Two Labor Partisans Propose Some Ideas for the Labor Movement

by Charles Walker

This article, and the ones that follow, are from the web site Labor Tuesday for Dec. 17, 2002. They have been edited for Labor Standard.

Barbara Ehrenreich (“Nickel and Dimed”) and Thomas Geoghegan (“Which Side Are You On?”) lay out in the Nation (Dec. 23) some strategies for turning the labor movement around, or as they might say, putting the movement back in the labor movement. They say that their ideas are not the last word on the subject and encourage others to make their own proposals. Far be it from us to discourage anyone from doing some brainstorming about our declining labor movement; but we hope that others have a clearer grasp of the enormity of the problem, the extent of the degeneration of organized labor. For seemingly Ehrenreich and Geoghegan don’t understand that our unions need a thoroughgoing transformation.

For decades now, the bosses have been rolling back many of the gains made by rebellious labor during the 1930s and ’40s, without much challenge from the unions. Why the two writers think that one answer to the bosses’ anti-labor tidal wave is to take the bosses to court is astonishing. Perhaps the authors need to recall what it was that led workers to organize unions, and how they went about it, almost igniting a civil war in the 1930s over the right to unionize. What workers want is a union that can raise their living standards and that can bring stability and security to their lives.

Without claiming to be able to do more than read between the lines, our guess is the two authors are making an attempt, a desperate attempt at that, to get the attention of AFL-CIO President John J. Sweeney. “We would love to see the AFL-CIO take up the reforms we’ve proposed,” they say in conclusion. “But ultimately, the labor movement is too important to be left to the AFL-CIO, however much we may admire John Sweeney and his administration. It’s up to all of us, not just them, to bring the labor movement back.”

But that statement is only partly true. It’s not Sweeney’s job to bring the labor movement back (to what, they don’t say); if it were, Sweeney would be leading a street fight with whatever weapons he had at hand to stop the travesty that’s about to befall the thousands of union members at United Air Lines. Sweeney would tell the West Coast shippers that it was time to hire more dockworkers, not de-skill the ILWU workforce. He’d be telling everyone that if the New York transit workers strike, Gov. Pataki can take the Taylor Law and shove it.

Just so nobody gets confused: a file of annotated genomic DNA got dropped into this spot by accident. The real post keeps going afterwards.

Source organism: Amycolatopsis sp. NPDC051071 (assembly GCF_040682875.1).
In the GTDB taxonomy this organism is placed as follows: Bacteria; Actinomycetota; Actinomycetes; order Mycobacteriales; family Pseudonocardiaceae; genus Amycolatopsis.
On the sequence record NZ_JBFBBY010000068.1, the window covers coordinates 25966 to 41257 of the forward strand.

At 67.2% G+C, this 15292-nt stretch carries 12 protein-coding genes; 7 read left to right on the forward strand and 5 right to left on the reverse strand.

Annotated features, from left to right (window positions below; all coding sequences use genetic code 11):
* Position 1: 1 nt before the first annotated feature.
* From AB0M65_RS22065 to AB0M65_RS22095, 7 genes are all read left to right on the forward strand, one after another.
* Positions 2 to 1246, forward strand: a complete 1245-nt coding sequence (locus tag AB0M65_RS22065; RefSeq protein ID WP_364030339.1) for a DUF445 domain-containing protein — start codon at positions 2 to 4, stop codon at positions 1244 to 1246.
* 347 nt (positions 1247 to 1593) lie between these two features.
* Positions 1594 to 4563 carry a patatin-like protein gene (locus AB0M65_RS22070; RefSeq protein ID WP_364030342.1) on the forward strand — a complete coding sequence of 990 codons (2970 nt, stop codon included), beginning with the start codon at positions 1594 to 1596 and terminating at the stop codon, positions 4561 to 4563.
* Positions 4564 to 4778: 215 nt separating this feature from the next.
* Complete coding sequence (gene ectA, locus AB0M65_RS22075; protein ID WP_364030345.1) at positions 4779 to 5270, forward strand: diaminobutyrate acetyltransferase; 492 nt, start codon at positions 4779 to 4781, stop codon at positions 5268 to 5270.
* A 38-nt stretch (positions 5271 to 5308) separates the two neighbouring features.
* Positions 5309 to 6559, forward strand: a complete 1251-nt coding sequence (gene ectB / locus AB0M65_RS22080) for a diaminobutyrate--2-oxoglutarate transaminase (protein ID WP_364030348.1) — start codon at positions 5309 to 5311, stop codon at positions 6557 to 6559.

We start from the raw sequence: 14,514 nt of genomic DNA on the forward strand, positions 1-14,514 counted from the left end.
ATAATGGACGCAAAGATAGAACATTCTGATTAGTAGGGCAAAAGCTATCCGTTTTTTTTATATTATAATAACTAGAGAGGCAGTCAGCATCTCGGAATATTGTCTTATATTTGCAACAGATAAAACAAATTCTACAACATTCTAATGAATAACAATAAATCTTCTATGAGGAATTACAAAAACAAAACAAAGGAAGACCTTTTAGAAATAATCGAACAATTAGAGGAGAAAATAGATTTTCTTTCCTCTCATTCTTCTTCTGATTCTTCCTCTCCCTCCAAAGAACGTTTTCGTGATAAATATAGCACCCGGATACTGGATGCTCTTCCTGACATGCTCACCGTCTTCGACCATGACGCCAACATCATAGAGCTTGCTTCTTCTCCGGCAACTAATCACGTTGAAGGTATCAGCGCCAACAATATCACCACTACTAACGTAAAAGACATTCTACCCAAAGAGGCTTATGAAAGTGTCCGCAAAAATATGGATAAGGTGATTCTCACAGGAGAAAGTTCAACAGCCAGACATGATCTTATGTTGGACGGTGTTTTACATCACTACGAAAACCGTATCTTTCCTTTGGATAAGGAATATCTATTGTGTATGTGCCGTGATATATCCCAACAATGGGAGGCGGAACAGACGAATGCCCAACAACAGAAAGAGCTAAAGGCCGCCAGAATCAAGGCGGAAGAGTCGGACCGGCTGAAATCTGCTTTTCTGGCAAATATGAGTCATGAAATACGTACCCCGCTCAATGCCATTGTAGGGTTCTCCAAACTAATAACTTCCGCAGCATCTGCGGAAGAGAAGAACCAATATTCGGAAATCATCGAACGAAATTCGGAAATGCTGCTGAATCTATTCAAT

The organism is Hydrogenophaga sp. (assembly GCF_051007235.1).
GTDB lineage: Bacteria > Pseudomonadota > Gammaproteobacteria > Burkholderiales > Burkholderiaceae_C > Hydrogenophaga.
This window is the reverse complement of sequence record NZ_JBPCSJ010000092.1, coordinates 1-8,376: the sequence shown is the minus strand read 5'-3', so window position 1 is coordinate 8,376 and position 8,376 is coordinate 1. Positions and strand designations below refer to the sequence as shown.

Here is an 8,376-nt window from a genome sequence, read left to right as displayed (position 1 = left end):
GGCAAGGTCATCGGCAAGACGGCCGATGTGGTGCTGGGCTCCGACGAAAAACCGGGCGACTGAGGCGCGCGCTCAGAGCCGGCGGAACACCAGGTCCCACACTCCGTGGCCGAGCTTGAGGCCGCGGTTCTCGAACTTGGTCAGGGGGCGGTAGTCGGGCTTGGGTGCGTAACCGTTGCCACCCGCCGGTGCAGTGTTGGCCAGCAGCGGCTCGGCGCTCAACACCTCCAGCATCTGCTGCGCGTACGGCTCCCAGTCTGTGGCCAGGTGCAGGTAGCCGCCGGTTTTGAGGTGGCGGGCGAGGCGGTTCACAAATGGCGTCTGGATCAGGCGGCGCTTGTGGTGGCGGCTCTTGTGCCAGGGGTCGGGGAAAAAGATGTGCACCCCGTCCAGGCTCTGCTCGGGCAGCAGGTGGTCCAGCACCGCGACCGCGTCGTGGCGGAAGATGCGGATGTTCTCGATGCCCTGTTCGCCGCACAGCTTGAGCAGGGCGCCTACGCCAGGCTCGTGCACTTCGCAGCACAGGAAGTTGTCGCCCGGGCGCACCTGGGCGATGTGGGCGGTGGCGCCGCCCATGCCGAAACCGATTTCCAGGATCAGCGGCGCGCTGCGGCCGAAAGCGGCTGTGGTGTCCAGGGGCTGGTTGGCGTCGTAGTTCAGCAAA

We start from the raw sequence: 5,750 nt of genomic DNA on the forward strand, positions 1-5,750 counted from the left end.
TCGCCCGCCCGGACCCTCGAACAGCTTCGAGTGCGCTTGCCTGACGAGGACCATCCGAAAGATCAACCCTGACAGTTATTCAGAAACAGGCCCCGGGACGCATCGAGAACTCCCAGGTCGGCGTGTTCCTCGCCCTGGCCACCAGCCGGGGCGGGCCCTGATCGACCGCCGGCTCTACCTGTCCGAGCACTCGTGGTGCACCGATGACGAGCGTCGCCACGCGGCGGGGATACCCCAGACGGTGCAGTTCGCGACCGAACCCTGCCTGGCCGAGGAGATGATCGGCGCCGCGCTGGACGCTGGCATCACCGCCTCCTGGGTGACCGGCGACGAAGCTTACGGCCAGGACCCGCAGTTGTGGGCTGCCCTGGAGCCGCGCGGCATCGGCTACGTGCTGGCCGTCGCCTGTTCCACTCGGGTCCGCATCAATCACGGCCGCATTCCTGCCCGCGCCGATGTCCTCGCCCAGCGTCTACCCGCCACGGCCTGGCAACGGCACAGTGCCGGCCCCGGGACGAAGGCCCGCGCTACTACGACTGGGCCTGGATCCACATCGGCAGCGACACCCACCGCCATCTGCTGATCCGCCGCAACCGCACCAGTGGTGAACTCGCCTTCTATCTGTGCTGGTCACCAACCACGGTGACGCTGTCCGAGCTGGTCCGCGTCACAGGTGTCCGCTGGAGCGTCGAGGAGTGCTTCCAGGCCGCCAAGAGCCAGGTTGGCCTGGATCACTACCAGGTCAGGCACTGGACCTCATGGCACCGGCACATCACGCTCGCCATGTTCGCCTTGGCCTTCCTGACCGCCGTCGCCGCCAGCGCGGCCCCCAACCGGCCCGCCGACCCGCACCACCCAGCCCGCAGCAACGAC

And if Sweeney were not doing these things and more, after four or five years as head of the nation’s major labor federation, workers would understand that it was because the time wasn’t right, not the leadership. That’s because he would have demonstrated his intentions not to see our labor movement misled any longer. He would have moved to kick out the thieves, who have pocketed millions from the ULLICO schemes. He would have kicked out the craven bureaucrats who golf with the bosses on Saturday after selling their union members a concessionary contract on Friday. He would have kicked out every official he could lay his hands on that stuffed ballot boxes, intimidated opposition candidates, told the members to sit down, that they were out of order; and he would have started that process in the SEIU, his own home union. He would have done all that and more by leading the ranks where they want to go.

The pair say that the “underlying reason for organized labor’s decline is that our labor laws do not let people join unions, freely and fairly, without being fired.” Yes, it’s true that the bosses haven’t passed laws to make a union organizer’s job easy; and it’s true that the labor laws that were passed under immense mass political pressure during the 1930s have been rendered mostly toothless by amendment and judicial interpretation; but the answer is not to sign up members for legal services, no matter how useful the services might be: “Two hours a year of free legal services, i.e., a consultation with a real lawyer.”